Volume 28, Number 3—March 2022
Schizophyllum commune [skiz-of′-ǐ-ləm kom′-yoon]
Schizophyllum commune or split-gill mushroom, is an environmental, wood-rotting basidiomycetous fungus (Figure 1). Schizophyllum is derived from “Schíza” meaning split because of the appearance of radial, centrally split, gill like folds; “commune” means common or shared ownership or ubiquitous. Swedish mycologist, Elias Magnus Fries (1794–1878), the Linnaeus of Mycology, assigned the scientific name in 1815 (Figure 2). German mycologist Hans Kniep in 1930 discovered its sexual reproduction by consorting and recombining genomes with any one of numerous compatible mates (currently >2,800).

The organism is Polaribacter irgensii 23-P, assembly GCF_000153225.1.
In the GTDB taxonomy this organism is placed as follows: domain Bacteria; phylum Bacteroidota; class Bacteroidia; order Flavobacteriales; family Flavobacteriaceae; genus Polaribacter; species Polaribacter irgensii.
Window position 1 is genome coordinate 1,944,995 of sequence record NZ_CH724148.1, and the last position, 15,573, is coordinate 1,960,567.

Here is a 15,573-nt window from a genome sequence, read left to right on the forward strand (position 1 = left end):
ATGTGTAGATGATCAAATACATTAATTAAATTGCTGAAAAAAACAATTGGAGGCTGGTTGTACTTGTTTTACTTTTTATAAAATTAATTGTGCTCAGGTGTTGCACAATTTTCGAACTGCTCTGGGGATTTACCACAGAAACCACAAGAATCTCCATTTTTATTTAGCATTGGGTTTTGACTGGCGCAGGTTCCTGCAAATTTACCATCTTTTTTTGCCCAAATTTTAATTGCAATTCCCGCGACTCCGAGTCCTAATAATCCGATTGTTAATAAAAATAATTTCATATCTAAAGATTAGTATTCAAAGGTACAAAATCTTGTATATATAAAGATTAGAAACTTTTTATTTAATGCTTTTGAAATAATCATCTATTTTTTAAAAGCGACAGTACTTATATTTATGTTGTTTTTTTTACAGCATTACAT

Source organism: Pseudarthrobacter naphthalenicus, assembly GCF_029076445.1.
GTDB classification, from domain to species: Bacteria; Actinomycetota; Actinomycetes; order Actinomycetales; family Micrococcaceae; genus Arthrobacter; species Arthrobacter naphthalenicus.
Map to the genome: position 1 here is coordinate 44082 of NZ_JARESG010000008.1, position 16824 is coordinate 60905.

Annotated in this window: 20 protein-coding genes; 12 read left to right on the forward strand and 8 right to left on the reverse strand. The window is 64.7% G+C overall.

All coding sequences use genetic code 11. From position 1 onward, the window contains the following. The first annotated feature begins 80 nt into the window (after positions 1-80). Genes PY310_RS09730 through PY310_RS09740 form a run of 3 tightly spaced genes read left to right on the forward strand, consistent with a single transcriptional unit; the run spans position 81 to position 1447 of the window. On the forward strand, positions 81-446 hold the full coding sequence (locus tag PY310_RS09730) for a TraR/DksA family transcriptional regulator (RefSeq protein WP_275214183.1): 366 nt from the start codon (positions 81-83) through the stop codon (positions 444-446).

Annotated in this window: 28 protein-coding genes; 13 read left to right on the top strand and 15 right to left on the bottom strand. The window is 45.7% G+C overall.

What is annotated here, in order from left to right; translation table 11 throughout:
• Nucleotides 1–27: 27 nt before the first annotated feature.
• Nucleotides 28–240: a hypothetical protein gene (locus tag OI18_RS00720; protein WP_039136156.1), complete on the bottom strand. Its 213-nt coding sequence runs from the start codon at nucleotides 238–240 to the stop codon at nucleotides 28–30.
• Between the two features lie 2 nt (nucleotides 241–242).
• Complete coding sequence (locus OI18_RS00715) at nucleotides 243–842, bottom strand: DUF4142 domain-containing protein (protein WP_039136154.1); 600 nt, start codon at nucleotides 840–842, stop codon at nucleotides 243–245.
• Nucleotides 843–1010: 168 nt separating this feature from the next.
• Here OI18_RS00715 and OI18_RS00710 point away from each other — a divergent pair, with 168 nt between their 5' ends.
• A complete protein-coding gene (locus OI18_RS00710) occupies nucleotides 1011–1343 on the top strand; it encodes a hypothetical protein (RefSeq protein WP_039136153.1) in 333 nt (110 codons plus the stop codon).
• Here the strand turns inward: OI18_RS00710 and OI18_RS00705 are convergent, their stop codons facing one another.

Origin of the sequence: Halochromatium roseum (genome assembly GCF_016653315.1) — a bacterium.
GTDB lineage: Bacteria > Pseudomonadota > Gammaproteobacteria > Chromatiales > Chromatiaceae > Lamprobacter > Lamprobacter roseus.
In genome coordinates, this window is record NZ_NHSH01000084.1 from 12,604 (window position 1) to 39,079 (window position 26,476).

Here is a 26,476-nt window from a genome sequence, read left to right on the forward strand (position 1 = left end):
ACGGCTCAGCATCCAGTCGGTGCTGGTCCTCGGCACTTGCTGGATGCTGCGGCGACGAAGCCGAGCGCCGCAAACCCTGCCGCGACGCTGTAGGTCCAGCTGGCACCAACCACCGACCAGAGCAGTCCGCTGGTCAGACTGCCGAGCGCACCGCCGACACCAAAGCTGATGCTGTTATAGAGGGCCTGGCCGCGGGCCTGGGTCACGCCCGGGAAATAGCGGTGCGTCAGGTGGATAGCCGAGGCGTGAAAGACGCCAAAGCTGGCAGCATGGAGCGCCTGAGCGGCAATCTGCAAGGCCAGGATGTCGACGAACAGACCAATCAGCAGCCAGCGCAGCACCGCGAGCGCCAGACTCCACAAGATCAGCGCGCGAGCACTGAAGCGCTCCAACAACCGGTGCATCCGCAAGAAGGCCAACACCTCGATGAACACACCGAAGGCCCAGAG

Isolation by Kligman in 1950 of fleshy fungus that had fan-shaped sporophores from a case of onychomycosis was regarded as interesting. However, it was dismissed as improbable because mushrooms were not known to invade animal tissue. This emerging fungal pathogen is characterized by the presence of clamp connections, hyphal spicules, and formation of basidiocarps with basidiospores.
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Original Publication Date: February 02, 2022